Serena Williams again comes up short in Grand Slam final
NEW YORK — Maybe someday, in the distant future, Serena Williams will look back and be proud of herself for making it to the final at four of the first seven Grand Slam tournaments she played in after having a baby.
Not right now, though.
On Saturday night, Williams, as fierce a competitor as tennis has seen, could only focus on the fact that she lost each of those title matches. The latest instance came at the U.S. Open, when she was beaten 6-3, 7-5 by 19-year-old Bianca Andreescu of Canada, who won her first major championship and stopped Williams from claiming a record-tying 24th.
“I feel like, in 20 years, I definitely will be like, ‘Wow, that wasn’t so bad,’” the 37-year-old Williams said, her words halting, her voice scratchy. “It’s very hard right now in the moment to, like, take this and say, ‘It didn’t work out for you today.’ It’s really hard right now to take that moment in and to say, ‘You did OK,’ because I don’t believe I did.”
She has not won a title of any sort since the Australian Open in January 2017. That allowed her to break a tie with Steffi Graf for most Slam titles in the Open era, which began in 1968, by collecting No. 23.
Only Margaret Court, with 24, has more in the history of tennis.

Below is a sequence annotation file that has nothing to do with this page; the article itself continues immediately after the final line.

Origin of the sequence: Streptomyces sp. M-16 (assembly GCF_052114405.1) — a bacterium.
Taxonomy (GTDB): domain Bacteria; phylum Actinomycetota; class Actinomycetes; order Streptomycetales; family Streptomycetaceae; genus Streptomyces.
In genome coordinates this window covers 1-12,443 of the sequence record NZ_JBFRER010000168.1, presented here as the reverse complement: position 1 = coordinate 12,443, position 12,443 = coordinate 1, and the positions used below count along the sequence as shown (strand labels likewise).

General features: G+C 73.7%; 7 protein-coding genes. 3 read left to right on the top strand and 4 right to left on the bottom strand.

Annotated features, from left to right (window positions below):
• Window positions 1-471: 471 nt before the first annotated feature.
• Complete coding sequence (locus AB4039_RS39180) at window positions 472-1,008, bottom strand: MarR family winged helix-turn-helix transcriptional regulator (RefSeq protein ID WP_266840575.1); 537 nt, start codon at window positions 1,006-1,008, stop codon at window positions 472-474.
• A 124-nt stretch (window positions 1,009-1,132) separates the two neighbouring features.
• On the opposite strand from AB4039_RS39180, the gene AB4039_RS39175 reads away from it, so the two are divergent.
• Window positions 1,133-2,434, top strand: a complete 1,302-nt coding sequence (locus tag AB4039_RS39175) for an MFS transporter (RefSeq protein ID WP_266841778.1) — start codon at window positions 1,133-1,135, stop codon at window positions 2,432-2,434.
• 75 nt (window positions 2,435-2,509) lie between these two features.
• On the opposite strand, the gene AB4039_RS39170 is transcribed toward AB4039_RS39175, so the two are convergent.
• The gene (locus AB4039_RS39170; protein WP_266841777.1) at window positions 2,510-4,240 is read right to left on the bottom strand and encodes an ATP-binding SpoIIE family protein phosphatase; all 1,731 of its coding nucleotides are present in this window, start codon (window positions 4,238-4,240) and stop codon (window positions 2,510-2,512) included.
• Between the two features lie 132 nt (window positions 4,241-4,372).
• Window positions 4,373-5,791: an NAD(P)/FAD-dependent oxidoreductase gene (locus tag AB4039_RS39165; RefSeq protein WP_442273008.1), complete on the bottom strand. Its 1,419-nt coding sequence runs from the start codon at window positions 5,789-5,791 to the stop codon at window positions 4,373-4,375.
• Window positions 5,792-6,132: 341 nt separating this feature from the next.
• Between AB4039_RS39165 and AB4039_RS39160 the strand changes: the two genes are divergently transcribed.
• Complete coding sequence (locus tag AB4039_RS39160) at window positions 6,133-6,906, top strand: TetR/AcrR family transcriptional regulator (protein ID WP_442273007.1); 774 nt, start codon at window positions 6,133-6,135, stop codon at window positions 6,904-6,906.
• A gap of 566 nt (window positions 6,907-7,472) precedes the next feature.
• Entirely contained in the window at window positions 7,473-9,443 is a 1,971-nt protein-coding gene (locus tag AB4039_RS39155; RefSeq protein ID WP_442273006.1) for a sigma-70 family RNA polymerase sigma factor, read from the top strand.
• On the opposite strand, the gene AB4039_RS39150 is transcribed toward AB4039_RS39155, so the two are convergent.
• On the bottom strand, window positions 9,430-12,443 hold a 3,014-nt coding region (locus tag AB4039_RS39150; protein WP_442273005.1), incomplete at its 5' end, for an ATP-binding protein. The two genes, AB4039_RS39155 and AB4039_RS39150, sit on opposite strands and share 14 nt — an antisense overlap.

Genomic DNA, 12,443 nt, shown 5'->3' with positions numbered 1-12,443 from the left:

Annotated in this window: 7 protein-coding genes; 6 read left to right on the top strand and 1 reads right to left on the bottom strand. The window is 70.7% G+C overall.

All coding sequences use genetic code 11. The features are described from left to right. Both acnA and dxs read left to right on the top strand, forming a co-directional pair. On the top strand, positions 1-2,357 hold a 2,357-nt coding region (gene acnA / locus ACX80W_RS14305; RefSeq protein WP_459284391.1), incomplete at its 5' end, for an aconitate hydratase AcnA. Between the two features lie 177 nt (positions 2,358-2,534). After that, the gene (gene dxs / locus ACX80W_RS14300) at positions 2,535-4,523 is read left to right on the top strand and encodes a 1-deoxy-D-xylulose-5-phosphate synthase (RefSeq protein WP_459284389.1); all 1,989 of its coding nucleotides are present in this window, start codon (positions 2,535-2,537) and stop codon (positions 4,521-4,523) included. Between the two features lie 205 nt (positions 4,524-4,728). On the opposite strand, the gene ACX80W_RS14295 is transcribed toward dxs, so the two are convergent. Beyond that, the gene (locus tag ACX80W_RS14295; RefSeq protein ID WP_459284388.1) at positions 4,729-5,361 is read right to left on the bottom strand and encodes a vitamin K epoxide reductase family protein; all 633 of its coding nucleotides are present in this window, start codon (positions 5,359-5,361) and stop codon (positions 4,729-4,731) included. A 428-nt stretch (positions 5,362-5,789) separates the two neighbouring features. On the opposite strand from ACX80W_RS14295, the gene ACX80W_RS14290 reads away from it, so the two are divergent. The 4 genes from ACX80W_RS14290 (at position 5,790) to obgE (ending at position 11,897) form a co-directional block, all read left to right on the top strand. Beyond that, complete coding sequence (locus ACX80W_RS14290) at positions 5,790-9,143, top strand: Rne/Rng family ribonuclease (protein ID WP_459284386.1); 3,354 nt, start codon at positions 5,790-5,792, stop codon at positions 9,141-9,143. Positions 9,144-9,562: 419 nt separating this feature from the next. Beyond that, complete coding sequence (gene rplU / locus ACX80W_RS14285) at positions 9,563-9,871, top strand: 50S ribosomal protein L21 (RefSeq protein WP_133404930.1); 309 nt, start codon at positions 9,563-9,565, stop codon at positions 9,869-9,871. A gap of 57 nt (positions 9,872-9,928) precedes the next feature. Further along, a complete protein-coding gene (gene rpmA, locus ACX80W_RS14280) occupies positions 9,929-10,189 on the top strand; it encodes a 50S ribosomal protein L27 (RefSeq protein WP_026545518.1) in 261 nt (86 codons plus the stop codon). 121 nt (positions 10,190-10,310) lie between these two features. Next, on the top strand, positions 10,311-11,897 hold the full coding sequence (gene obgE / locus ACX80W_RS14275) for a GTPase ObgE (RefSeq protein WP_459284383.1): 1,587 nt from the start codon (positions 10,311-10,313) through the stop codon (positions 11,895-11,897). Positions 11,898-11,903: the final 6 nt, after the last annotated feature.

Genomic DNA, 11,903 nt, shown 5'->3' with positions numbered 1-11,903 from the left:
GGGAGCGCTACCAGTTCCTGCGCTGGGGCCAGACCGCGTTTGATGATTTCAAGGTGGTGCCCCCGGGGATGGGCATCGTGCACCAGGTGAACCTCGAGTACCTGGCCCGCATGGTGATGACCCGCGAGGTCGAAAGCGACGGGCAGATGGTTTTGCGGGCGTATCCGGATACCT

“Nobody has pressure like Serena. No one,” said her coach, Patrick Mouratoglou, who was cited for trying to send Williams signals in last year’s U.S. Open final, leading to a series of arguments between her and the chair umpire.
“She’s playing for history. She’s playing one match for history. There is no bigger pressure than that,” Mouratoglou said. “That she’s a bit tight is normal.”
Williams gave birth in September 2017 and since returning to the tour last year, she has managed to play in two finals apiece at Wimbledon and the U.S. Open.
Each time, she fell short of victory. And each time, Williams lamented not quite playing up to her own high standards.
The losses have come against Naomi Osaka, Angelique Kerber, Simona Halep and, now, Andreescu.
“All of it honestly, truly is super frustrating. I’m, like, so close, so close, so close, yet so far away,” Williams said. “I don’t know what to say. I guess I’ve got to keep going if I want to be a professional tennis player. And I’ve just got to just keep fighting through it.”
Against Andreescu, who was seeded No. 15 and playing in her first major final and her debut in the main draw at Flushing Meadows, Williams started poorly, double-faulting twice in a row to drop the very first game.
She wound up with eight double-faults, three that came on break points, and made a total of 33 unforced errors, nearly twice Andreescu’s 17.
Trailing by a set and 5-1 in the second, Williams erased one match point and prolonged the match, eventually getting to 5-all. But she wouldn’t win another game.
“I believe I could have played better. I believe I could have done more. I believe I could have just been more Serena today,” said Williams, who turns 38 this month and was the oldest major finalist in the Open era. “I honestly don’t think Serena showed up. I have to kind of figure out how to get her to show up in Grand Slam finals.”